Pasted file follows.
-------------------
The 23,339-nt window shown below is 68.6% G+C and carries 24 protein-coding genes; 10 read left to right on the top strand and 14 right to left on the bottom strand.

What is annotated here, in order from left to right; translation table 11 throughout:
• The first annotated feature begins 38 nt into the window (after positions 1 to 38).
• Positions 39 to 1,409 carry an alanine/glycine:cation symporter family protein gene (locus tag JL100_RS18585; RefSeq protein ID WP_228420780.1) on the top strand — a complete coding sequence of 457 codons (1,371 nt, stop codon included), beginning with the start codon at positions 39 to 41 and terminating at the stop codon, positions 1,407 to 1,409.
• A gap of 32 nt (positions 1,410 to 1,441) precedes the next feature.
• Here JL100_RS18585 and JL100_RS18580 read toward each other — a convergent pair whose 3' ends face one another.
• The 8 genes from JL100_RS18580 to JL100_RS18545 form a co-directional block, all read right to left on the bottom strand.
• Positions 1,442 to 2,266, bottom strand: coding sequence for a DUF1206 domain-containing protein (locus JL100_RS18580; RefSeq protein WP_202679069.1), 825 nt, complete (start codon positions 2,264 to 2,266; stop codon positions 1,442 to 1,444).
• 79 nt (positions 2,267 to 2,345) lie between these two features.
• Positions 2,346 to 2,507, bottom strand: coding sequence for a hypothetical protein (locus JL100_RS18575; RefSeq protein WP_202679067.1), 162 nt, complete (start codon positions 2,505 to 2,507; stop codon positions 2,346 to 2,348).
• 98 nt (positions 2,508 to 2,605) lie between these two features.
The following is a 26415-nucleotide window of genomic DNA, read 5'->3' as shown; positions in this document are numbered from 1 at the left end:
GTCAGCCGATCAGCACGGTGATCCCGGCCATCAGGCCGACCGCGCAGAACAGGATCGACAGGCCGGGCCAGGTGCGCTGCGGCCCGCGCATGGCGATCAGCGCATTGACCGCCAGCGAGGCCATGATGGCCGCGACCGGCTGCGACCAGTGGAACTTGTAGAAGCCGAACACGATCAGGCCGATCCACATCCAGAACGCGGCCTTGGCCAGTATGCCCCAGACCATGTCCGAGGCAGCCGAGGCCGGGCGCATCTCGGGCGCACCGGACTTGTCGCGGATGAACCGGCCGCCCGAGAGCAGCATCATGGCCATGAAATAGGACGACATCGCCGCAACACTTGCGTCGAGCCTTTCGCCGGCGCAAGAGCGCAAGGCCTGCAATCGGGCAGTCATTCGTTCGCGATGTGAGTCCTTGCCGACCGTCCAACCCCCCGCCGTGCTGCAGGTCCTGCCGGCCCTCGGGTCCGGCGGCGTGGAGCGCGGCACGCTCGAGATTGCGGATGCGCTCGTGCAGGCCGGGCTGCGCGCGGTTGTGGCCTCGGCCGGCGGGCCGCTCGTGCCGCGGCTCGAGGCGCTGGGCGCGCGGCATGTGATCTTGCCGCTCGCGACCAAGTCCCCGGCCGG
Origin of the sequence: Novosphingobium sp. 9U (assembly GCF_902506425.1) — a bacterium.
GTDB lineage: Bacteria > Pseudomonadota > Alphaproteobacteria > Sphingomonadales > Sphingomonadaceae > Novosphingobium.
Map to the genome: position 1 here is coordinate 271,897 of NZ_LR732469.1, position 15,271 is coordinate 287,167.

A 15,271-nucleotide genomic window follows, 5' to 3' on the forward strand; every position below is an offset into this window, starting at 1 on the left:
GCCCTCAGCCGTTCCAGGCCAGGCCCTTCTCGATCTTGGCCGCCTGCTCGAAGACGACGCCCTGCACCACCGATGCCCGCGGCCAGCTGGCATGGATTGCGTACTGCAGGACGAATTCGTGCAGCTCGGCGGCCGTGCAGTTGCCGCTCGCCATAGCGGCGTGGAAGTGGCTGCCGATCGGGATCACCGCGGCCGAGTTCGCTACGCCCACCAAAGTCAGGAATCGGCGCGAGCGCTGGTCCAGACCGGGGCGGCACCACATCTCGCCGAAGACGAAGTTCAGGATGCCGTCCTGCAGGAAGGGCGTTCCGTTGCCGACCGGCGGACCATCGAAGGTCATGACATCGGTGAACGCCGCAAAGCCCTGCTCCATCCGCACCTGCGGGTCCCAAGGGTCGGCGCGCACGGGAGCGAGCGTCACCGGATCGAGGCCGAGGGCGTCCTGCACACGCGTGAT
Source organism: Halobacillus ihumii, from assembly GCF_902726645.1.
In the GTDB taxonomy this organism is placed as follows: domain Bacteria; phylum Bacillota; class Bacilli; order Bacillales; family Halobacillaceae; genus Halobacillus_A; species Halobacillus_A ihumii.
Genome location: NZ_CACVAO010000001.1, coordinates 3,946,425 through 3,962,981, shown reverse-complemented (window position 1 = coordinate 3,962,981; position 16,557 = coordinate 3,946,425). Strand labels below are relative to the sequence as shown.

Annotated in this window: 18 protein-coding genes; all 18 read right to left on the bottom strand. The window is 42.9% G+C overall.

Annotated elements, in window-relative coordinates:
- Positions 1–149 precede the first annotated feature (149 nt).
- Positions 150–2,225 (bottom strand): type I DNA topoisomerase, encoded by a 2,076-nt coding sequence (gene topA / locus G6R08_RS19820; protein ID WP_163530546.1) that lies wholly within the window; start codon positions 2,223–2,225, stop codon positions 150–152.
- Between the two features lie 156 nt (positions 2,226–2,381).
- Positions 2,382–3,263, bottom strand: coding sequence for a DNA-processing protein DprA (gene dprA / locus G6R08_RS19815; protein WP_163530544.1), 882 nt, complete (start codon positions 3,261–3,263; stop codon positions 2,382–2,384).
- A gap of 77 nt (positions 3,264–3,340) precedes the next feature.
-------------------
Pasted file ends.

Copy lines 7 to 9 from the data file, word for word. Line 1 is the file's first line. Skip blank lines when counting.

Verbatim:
• The 8 genes from JL100_RS18580 to JL100_RS18545 form a co-directional block, all read right to left on the bottom strand.
• Positions 1,442 to 2,266, bottom strand: coding sequence for a DUF1206 domain-containing protein (locus JL100_RS18580; RefSeq protein WP_202679069.1), 825 nt, complete (start codon positions 2,264 to 2,266; stop codon positions 1,442 to 1,444).
• 79 nt (positions 2,267 to 2,345) lie between these two features.